constructor() { }

  ngOnInit() { 
  }

Constructor is a reserved keyword in TypeScript. A method by that name is a special method in a class. This method is called automatically when we create an instance of that class.

ngOnInit is a special method in Angular. Angular calls this method when it creates an instance of this component and displays it to the user in the browser.

For this exercise, we don’t have to worry about either of these methods. So, delete both of them. You should also delete implements OnInit in front of the class name. For now, don’t worry about it, but basically, it tells Angular that this class has some initialization code that should be executed before this component is displayed to the user.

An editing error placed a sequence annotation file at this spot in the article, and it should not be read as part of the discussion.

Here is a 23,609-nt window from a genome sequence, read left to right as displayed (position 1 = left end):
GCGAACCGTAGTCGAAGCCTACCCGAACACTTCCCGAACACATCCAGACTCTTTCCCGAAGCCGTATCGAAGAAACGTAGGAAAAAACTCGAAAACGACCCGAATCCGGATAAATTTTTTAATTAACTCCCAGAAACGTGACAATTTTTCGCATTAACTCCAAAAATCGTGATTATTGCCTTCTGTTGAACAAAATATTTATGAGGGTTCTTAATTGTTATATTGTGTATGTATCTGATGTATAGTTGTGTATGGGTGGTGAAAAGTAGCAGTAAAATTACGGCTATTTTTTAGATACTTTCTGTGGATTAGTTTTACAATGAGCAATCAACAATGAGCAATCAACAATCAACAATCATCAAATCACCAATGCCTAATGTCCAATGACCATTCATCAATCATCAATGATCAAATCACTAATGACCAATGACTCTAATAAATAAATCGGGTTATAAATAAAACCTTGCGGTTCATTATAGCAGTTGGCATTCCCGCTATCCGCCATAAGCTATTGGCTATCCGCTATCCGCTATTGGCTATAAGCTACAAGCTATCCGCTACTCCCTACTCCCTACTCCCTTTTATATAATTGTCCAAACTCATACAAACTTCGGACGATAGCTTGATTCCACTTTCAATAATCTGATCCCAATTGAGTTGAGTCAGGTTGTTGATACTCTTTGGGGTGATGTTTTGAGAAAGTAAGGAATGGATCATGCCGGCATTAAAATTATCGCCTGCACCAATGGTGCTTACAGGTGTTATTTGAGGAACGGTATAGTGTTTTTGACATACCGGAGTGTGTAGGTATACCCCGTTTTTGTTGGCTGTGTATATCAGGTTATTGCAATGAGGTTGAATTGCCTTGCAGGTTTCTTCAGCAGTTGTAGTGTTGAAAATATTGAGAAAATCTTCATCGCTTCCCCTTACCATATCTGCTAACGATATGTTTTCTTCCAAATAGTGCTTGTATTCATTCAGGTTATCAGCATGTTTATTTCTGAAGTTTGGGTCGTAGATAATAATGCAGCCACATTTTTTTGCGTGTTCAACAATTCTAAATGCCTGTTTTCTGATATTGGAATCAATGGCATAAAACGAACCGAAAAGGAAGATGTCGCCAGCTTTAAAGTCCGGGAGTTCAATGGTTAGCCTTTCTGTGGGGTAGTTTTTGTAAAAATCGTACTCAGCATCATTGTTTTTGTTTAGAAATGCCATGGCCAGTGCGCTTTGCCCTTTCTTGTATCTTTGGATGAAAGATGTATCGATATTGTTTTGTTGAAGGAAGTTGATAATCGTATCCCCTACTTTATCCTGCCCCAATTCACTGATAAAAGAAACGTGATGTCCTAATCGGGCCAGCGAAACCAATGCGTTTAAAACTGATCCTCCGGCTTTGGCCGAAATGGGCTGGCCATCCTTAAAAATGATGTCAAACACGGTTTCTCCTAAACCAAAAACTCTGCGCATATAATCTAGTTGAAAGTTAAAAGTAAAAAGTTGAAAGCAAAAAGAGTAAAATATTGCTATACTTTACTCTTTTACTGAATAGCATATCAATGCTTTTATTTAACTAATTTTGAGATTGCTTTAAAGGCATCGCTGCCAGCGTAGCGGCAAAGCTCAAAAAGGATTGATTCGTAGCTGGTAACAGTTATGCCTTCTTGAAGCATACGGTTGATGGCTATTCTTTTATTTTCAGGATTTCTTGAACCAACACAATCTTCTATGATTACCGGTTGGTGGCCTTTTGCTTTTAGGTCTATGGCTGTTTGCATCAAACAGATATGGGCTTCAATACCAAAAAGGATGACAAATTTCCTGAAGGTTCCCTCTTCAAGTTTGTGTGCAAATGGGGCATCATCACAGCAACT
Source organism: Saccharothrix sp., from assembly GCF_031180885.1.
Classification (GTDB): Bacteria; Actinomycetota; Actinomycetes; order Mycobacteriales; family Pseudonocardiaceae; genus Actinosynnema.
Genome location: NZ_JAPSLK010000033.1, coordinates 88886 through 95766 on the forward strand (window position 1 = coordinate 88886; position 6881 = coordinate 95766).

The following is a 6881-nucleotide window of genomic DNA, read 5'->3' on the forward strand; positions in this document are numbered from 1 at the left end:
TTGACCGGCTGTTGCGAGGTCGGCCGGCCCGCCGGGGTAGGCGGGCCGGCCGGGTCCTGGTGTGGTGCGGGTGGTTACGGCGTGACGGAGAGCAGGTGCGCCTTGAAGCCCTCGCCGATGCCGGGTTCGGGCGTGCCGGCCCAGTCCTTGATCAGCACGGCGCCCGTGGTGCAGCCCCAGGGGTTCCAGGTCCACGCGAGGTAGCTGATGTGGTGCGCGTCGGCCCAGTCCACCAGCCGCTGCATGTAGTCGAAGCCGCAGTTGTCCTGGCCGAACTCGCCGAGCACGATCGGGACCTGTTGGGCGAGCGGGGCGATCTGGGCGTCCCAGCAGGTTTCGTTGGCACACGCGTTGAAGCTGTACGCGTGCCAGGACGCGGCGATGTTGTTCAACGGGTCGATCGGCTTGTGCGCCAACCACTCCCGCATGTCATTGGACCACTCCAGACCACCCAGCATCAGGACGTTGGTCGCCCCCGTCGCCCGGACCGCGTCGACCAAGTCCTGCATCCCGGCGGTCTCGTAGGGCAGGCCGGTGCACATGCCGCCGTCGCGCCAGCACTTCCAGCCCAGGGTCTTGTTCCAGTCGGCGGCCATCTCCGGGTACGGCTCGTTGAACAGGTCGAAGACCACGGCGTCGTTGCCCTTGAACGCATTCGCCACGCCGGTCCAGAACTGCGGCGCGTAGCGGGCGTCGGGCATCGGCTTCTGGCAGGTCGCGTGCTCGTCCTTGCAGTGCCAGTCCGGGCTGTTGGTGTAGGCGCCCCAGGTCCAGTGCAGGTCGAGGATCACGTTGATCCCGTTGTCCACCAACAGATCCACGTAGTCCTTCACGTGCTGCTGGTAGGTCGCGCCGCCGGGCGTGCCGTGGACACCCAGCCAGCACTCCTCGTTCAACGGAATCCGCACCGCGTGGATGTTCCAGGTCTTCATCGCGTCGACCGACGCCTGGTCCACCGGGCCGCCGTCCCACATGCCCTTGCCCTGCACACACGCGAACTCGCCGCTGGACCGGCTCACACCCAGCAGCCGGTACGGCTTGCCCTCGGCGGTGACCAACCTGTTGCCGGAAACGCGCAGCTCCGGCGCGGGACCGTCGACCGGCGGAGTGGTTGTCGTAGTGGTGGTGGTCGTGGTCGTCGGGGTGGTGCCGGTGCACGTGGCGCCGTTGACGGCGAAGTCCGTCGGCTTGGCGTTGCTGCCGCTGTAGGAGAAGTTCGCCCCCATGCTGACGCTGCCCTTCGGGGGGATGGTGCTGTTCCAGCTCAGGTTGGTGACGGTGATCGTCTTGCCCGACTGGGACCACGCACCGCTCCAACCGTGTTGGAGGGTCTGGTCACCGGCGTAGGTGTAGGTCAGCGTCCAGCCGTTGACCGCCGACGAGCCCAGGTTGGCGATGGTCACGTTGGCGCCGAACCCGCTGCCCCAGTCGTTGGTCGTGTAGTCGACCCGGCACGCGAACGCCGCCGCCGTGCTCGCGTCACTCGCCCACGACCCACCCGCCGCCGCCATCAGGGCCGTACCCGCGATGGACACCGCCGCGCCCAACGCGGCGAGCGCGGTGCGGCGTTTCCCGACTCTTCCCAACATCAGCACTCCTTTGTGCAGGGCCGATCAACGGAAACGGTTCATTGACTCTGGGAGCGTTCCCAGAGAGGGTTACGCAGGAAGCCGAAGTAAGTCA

So, your code should look like this:

import { Component, OnInit } from '@angular/core';

@Component({
  selector: 'app-product',
  templateUrl: './product.component.html',
  styleUrls: ['./product.component.css']
})
export class ProductComponent {
}

Component Metadata

So, you’ve seen that we implement a component using a TypeScript class. But a class on its own is just a class. It only includes some data and logic for a view. It doesn’t include any HTML markup or CSS styles. In order to attach these to this class, we need to promote this class to a component. We can do this by using the @Component() decorator function on top of this class (lines 3-7):

import { Component, OnInit } from '@angular/core';

@Component({
  selector: 'app-product',
  templateUrl: './product.component.html',
  styleUrls: ['./product.component.css']
})
export class ProductComponent {
}

With this, we can attach metadata to this class that Angular understands. This @Component() decorator function is defined in Angular and you can see we’re importing it on line 1. It takes an object with the following properties: